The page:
Mommy Monday

Mya is my sister’s best friend. She is a busy Mommy who is doing her very best to raise two beautiful daughters. She is a full-time teacher and in her spare (ya right!) time she tends to her “subdivision garden” and her illegal chickens.

Girl!! I’m so excited to interview you!! Although, I guess I’m a little nervous, I’m sure there are a TON of grammar errors in this interview…ha!
How are your girls? Two teenage girls in the house at once?? I know they are good girls..but how many fights have you had over the bathroom mirror..hahaha:)

My girls are completely awesome! They are fun to be around! And they can talk just as much as I can! But that bliss is not without its occasional ripples or tidal waves. In fact, just the other night I was in my bedroom doing something amazing (folding laundry) when suddenly, I heard screaming, running, and then a huge THUD. I meandered out of my bedroom and found my youngest daughter sprawled out on the tile floor in the kitchen. My oldest daughter was standing over her sister with a look of, “Oh, #*%#!” written all over her face. The reason for this lovely altercation? An Ipod. Enough said.

You met my sister while living in Maui, talk to me a little bit about that time in your life and what brought you to Maui.

~Maui allowed each one of us to blossom into who we are supposed to be. We were completely blessed there. Initially, I didn’t want to go. I hated the idea of leaving home. The only hometown my husband and I ever knew, South Pasadena, California (So. Cal.). However, moving to Maui was so freeing. No longer were we consumed with the affluence of the town we grew up in. Suddenly, people were accepted or rejected based on character rather than wealth. It fit perfectly because my husband had been diagnosed with brain cancer, and long story short we lost all of our monetary indulgences. Keeping up with the Southern California lifestyle (snobby), was no longer something we could participate in. What a relief! A relief I didn’t even know I needed at the time.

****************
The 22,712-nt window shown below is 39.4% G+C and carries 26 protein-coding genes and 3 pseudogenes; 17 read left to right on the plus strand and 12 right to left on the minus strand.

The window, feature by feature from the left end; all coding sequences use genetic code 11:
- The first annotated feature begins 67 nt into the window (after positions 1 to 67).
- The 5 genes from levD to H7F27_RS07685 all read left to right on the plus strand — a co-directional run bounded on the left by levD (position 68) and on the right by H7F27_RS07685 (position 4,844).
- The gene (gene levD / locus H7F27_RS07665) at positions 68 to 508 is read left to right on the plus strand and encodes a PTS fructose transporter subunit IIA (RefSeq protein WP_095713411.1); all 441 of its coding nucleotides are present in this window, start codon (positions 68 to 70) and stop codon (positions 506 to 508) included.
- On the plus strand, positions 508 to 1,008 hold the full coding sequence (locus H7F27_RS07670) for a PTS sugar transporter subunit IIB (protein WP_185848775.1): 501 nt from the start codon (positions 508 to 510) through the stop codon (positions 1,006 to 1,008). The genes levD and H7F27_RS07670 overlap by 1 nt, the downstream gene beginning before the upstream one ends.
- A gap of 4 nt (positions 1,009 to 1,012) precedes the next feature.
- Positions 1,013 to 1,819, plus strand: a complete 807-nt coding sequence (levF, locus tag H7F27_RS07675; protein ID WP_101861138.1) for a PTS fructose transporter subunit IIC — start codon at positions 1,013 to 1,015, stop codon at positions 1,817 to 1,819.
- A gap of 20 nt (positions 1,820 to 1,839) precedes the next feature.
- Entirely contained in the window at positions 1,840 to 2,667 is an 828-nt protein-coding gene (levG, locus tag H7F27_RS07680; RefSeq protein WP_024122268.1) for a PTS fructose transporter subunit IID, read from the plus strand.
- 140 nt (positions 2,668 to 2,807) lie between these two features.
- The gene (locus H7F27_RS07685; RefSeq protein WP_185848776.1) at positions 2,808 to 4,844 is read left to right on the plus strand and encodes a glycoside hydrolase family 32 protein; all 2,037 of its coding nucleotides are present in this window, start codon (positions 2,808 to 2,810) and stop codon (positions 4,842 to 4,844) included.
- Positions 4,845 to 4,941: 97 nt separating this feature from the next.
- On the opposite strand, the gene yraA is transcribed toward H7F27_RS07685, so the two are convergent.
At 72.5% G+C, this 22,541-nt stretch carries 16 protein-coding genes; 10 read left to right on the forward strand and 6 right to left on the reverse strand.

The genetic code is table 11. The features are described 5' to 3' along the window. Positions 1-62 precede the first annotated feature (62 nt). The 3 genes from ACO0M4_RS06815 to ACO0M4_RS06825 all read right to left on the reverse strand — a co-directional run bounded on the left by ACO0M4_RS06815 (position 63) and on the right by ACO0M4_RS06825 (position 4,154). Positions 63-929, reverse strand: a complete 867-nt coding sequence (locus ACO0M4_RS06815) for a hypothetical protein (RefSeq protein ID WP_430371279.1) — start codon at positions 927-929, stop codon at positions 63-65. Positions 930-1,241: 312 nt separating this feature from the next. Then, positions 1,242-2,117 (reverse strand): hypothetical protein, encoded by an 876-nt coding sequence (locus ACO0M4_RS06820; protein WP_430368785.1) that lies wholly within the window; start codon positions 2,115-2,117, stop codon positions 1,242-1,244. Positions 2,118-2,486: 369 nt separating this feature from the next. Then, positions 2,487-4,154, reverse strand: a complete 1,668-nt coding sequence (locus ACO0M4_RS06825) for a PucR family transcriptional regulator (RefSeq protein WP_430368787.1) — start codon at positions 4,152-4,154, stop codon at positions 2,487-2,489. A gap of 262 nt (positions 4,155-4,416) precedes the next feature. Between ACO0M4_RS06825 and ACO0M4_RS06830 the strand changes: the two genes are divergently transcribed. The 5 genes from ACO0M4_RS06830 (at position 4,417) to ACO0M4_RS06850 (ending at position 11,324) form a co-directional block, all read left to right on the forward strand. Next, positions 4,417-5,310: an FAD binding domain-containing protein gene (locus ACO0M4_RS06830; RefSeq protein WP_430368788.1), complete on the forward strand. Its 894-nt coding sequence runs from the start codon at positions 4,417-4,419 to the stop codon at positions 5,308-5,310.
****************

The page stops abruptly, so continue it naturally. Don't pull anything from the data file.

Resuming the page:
How many years was Mario really sick, and when did the reality of having to raise your girls on your own really hit you?

My husband was diagnosed with an inoperable brain tumor when he was 26-years-old and I was 18-years-old. Out of the blue, he had a gran mal seizure. Because he didn’t have a history of such things, his doctor did extensive testing to figure out what was wrong. Mario had radiation and recovered completely after eight months. He lived completely healthy for nearly ten years. The doctors gave him one year to live, what do they know anyway? Not much! God had a different plan. We were married after dating for three years, had our first daughter after being married for three years, and when I was pregnant with our second daughter, he began to have a chronic seizure disorder. Signs that the tumor was probably active again. And it was. Damnit. Slowly but surely our life began to completely unravel. My husband could no longer participate in his career as an accountant effectively, we had to pull out of a house we had put an offer in on in Laguna Hills, and we were living off of our savings which was running out…so we went to Maui! After moving, he was feeling well for several months, but then the tests showed that the tumor was growing. He went through chemotherapy and continued to do well for nearly five years. But those five years were a constant battle between feeling good and feeling bad, yet he never once complained (never). I don’t mean to imply he was arrogant about it or living in denial, he just didn’t want the focus. He was busy tending to his wife and raising daughters, there was no time for cancer. However, he cried once. He sat in a green rocking chair in our living room and completely broke down. I went to him, of course, so stricken and so badly wanting to help him in some way. He rubbed his face and laid his head in the palms of his hands and said, “There’s nothing you can do, baby, I’m in this alone.” And he was right. I was right there beside him, helping him, loving him, all of it, but I wasn’t sick, he was. He was alone.

I don’t think I have yet accepted the fact that I am raising my daughters on my own. I know that sounds crazy, and I don’t mean to imply that I think he is here with us right now. But, I think that if I truly accept that I am alone, I will be terrified of the responsibility. My husband was the dearest friend I have ever had, he filled me completely, blessed me beyond adequate words, and I was full. I feel like that experience has left me feeling capable, not alone.

How did you move on from that point, and how did you move on after his death?